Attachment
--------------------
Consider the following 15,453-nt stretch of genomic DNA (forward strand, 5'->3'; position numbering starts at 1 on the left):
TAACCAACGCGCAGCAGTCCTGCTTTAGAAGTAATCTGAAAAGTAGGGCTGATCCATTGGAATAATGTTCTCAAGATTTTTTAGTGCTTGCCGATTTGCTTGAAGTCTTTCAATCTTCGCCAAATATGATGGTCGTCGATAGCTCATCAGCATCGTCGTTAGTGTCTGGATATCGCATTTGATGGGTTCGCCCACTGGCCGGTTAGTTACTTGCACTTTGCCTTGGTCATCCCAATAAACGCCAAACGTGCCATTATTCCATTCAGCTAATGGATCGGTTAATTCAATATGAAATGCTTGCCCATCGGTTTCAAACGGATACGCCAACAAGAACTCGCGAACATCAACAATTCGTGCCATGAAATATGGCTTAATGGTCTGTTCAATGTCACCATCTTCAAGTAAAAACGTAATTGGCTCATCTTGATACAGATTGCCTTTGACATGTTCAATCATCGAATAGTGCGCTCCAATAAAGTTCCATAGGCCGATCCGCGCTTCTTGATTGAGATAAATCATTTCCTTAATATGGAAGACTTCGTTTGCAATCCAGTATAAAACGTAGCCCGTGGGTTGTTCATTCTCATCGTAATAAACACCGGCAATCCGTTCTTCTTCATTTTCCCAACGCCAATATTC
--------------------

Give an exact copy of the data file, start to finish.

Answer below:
Consider the following 15,453-nt stretch of genomic DNA (forward strand, 5'->3'; position numbering starts at 1 on the left):
TAACCAACGCGCAGCAGTCCTGCTTTAGAAGTAATCTGAAAAGTAGGGCTGATCCATTGGAATAATGTTCTCAAGATTTTTTAGTGCTTGCCGATTTGCTTGAAGTCTTTCAATCTTCGCCAAATATGATGGTCGTCGATAGCTCATCAGCATCGTCGTTAGTGTCTGGATATCGCATTTGATGGGTTCGCCCACTGGCCGGTTAGTTACTTGCACTTTGCCTTGGTCATCCCAATAAACGCCAAACGTGCCATTATTCCATTCAGCTAATGGATCGGTTAATTCAATATGAAATGCTTGCCCATCGGTTTCAAACGGATACGCCAACAAGAACTCGCGAACATCAACAATTCGTGCCATGAAATATGGCTTAATGGTCTGTTCAATGTCACCATCTTCAAGTAAAAACGTAATTGGCTCATCTTGATACAGATTGCCTTTGACATGTTCAATCATCGAATAGTGCGCTCCAATAAAGTTCCATAGGCCGATCCGCGCTTCTTGATTGAGATAAATCATTTCCTTAATATGGAAGACTTCGTTTGCAATCCAGTATAAAACGTAGCCCGTGGGTTGTTCATTCTCATCGTAATAAACACCGGCAATCCGTTCTTCTTCATTTTCCCAACGCCAATATTC